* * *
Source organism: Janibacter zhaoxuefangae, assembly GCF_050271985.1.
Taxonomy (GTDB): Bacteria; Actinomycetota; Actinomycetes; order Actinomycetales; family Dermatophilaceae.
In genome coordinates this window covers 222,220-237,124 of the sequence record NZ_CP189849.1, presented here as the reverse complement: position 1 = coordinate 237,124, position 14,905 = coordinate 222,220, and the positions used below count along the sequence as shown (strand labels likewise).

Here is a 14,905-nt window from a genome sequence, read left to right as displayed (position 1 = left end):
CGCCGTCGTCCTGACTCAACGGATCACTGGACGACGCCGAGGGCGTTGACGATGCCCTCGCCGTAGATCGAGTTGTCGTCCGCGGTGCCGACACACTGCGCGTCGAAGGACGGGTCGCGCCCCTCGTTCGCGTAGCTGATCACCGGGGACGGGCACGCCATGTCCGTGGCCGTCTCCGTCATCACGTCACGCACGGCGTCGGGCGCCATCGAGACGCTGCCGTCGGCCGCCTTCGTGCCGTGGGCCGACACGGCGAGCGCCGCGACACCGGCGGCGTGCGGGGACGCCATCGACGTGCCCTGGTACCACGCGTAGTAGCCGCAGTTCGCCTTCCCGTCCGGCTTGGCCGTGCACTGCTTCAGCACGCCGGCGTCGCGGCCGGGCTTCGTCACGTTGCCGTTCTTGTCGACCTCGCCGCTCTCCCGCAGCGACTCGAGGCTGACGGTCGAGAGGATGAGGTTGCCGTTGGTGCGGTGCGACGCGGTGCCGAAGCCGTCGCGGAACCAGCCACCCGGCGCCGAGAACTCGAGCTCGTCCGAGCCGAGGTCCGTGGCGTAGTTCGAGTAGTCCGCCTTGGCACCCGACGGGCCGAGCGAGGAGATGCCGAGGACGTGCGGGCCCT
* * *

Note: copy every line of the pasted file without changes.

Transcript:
Source organism: Janibacter zhaoxuefangae, assembly GCF_050271985.1.
Taxonomy (GTDB): Bacteria; Actinomycetota; Actinomycetes; order Actinomycetales; family Dermatophilaceae.
In genome coordinates this window covers 222,220-237,124 of the sequence record NZ_CP189849.1, presented here as the reverse complement: position 1 = coordinate 237,124, position 14,905 = coordinate 222,220, and the positions used below count along the sequence as shown (strand labels likewise).

Here is a 14,905-nt window from a genome sequence, read left to right as displayed (position 1 = left end):
CGCCGTCGTCCTGACTCAACGGATCACTGGACGACGCCGAGGGCGTTGACGATGCCCTCGCCGTAGATCGAGTTGTCGTCCGCGGTGCCGACACACTGCGCGTCGAAGGACGGGTCGCGCCCCTCGTTCGCGTAGCTGATCACCGGGGACGGGCACGCCATGTCCGTGGCCGTCTCCGTCATCACGTCACGCACGGCGTCGGGCGCCATCGAGACGCTGCCGTCGGCCGCCTTCGTGCCGTGGGCCGACACGGCGAGCGCCGCGACACCGGCGGCGTGCGGGGACGCCATCGACGTGCCCTGGTACCACGCGTAGTAGCCGCAGTTCGCCTTCCCGTCCGGCTTGGCCGTGCACTGCTTCAGCACGCCGGCGTCGCGGCCGGGCTTCGTCACGTTGCCGTTCTTGTCGACCTCGCCGCTCTCCCGCAGCGACTCGAGGCTGACGGTCGAGAGGATGAGGTTGCCGTTGGTGCGGTGCGACGCGGTGCCGAAGCCGTCGCGGAACCAGCCACCCGGCGCCGAGAACTCGAGCTCGTCCGAGCCGAGGTCCGTGGCGTAGTTCGAGTAGTCCGCCTTGGCACCCGACGGGCCGAGCGAGGAGATGCCGAGGACGTGCGGGCCCT